Last week, the news from Malaysia that two women were convicted of same-sex relations and were publicly caned in front of a large crowd prompted international condemnation.
The decision was handed down by a sharīʿa court in the state of Terengganu. Under Malaysia’s Constitution, there are two parallel justice systems: the civil/criminal court system that applies to the whole country, and the sharīʿa court system that exists in each of the thirteen states. Each state in Malaysia has its own sharīʿa courts, which deal with matters relating to Islamic law in which the litigants are all Muslim. (Read more in our Country Profile.)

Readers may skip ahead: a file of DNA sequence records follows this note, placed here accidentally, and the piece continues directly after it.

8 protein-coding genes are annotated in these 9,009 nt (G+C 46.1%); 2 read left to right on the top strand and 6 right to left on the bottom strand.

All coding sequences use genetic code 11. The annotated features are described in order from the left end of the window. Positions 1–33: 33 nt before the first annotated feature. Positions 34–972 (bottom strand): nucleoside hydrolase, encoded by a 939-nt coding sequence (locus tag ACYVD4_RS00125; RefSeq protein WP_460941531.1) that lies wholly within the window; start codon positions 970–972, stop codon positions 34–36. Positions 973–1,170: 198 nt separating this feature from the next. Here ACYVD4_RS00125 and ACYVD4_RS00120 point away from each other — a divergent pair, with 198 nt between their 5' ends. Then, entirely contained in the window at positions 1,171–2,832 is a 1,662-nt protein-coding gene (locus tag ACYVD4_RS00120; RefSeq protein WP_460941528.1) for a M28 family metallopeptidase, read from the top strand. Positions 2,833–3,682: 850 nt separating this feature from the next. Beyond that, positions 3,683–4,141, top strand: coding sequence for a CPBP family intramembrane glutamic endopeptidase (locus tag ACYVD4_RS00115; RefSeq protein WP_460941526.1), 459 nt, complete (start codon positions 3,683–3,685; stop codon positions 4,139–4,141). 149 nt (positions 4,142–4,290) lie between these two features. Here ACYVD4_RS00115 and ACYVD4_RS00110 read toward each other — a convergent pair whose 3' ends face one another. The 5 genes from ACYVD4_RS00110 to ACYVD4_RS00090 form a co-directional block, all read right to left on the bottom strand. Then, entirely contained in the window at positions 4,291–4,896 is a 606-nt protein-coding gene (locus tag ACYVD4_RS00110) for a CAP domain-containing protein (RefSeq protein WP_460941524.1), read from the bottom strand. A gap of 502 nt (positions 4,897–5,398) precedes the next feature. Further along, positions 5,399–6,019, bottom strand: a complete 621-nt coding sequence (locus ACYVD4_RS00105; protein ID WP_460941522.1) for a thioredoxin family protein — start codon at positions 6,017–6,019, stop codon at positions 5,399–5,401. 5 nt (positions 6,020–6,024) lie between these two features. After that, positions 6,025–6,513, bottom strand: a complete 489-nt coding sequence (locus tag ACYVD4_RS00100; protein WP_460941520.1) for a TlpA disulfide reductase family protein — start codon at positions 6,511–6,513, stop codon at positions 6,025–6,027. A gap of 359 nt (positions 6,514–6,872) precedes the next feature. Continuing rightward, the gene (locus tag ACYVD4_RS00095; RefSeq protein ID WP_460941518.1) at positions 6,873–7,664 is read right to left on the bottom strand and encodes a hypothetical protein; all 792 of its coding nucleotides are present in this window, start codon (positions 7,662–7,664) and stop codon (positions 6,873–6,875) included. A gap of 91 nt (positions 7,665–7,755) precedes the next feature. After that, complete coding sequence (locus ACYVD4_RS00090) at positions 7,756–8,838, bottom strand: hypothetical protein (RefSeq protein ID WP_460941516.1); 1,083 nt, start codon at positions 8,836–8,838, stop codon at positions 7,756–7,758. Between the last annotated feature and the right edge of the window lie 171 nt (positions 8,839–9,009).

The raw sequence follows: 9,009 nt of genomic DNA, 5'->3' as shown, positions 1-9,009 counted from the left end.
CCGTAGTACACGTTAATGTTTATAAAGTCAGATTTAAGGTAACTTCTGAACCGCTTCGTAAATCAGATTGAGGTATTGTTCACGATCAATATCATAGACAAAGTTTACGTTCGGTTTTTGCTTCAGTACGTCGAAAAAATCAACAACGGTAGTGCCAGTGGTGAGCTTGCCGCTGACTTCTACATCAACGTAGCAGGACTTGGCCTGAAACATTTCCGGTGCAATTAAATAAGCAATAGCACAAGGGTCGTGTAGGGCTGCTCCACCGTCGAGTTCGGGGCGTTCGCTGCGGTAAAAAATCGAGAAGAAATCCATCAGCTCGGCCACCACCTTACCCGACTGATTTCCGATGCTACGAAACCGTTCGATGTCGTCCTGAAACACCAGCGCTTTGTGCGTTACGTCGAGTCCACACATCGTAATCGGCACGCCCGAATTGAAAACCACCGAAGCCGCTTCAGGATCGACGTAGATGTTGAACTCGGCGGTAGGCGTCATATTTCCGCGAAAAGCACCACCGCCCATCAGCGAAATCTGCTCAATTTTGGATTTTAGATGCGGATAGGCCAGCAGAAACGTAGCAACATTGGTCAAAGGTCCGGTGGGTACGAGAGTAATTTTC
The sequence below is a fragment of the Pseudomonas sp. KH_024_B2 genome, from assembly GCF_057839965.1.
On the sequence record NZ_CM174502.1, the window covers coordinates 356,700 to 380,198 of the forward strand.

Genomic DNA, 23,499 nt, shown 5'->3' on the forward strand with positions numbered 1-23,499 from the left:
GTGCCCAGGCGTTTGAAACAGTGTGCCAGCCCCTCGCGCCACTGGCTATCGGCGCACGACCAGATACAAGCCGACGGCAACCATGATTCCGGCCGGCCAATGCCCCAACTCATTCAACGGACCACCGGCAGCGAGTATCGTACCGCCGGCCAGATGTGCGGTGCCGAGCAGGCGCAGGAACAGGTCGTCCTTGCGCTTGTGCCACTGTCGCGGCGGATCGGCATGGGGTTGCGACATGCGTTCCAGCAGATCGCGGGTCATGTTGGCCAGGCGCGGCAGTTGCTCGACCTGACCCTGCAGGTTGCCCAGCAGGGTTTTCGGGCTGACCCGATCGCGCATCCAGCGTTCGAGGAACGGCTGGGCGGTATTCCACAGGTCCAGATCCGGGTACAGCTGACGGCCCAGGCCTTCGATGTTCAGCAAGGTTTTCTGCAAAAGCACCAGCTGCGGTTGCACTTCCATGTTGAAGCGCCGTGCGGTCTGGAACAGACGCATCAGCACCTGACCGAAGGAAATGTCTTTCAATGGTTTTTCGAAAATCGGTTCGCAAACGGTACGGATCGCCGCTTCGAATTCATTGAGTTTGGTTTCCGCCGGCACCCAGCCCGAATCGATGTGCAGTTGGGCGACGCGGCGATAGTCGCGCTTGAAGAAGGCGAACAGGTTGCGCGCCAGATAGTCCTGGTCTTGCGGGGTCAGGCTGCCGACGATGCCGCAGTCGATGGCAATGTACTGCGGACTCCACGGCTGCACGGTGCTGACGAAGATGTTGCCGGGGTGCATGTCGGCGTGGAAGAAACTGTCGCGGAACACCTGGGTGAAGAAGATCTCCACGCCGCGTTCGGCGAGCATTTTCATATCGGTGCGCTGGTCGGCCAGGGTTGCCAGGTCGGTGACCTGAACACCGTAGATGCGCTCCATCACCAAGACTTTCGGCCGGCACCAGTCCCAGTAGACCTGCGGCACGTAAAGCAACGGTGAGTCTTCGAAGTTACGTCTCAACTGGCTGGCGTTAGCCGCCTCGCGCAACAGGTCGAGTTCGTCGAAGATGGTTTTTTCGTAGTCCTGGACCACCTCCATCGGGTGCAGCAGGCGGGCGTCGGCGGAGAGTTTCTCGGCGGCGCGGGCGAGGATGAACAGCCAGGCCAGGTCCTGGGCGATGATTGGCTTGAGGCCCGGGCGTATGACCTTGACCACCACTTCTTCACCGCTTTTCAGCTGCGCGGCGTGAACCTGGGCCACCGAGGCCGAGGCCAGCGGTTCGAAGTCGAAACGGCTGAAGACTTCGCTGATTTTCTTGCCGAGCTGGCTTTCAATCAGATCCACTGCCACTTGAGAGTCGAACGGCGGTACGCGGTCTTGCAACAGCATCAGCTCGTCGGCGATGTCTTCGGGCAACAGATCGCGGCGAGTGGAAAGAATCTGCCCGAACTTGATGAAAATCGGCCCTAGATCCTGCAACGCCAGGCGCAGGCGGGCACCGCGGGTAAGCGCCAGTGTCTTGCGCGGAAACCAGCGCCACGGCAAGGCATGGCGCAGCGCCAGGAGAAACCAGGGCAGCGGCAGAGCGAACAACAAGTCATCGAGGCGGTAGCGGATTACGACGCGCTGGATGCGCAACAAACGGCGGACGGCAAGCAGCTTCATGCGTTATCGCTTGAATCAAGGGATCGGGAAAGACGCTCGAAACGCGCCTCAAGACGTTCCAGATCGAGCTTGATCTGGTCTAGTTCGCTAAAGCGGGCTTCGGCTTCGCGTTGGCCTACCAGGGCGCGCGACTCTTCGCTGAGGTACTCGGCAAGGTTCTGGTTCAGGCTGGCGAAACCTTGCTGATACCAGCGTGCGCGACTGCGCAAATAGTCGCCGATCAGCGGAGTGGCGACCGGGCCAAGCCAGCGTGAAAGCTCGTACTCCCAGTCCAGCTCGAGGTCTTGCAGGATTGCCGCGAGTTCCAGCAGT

According to news reports, this was the first conviction for same-sex relations in the state (it should be noted that sodomy is also illegal under the country’s civil laws, dating back to colonial times). One local government official said that it was necessary for the caning to be public so that it would “serve as a lesson to society.” His comments reflected growing intolerance towards Malaysia’s LGBT community: last month, the country’s minister of Islamic affairs ordered the removal of two portraits of LGBT activists from a public photo exhibition, and a gang assault against a transgender woman also made international headlines.
For related reading, see SHARIAsource South Asia Editor Jeff Redding’s paper on transgender rights in Pakistan.